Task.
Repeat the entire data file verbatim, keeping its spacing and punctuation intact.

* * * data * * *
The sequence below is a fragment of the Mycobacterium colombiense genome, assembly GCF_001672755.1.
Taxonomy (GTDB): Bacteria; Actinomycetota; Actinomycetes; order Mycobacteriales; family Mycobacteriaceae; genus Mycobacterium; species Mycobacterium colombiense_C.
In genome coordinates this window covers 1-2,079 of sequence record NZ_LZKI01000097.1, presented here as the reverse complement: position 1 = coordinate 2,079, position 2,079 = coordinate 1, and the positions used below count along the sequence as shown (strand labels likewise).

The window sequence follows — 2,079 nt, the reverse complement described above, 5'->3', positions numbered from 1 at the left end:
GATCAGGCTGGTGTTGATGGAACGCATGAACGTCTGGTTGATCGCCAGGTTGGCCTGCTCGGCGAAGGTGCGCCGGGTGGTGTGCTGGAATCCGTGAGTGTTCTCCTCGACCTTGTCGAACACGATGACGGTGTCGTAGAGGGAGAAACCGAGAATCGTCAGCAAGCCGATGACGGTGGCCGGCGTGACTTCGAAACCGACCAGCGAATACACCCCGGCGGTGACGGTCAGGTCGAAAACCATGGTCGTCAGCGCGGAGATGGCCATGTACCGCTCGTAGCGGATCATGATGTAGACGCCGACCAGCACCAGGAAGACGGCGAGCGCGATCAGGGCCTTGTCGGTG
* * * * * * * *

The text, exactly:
The sequence below is a fragment of the Mycobacterium colombiense genome, assembly GCF_001672755.1.
Taxonomy (GTDB): Bacteria; Actinomycetota; Actinomycetes; order Mycobacteriales; family Mycobacteriaceae; genus Mycobacterium; species Mycobacterium colombiense_C.
In genome coordinates this window covers 1-2,079 of sequence record NZ_LZKI01000097.1, presented here as the reverse complement: position 1 = coordinate 2,079, position 2,079 = coordinate 1, and the positions used below count along the sequence as shown (strand labels likewise).

The window sequence follows — 2,079 nt, the reverse complement described above, 5'->3', positions numbered from 1 at the left end:
GATCAGGCTGGTGTTGATGGAACGCATGAACGTCTGGTTGATCGCCAGGTTGGCCTGCTCGGCGAAGGTGCGCCGGGTGGTGTGCTGGAATCCGTGAGTGTTCTCCTCGACCTTGTCGAACACGATGACGGTGTCGTAGAGGGAGAAACCGAGAATCGTCAGCAAGCCGATGACGGTGGCCGGCGTGACTTCGAAACCGACCAGCGAATACACCCCGGCGGTGACGGTCAGGTCGAAAACCATGGTCGTCAGCGCGGAGATGGCCATGTACCGCTCGTAGCGGATCATGATGTAGACGCCGACCAGCACCAGGAAGACGGCGAGCGCGATCAGGGCCTTGTCGGTG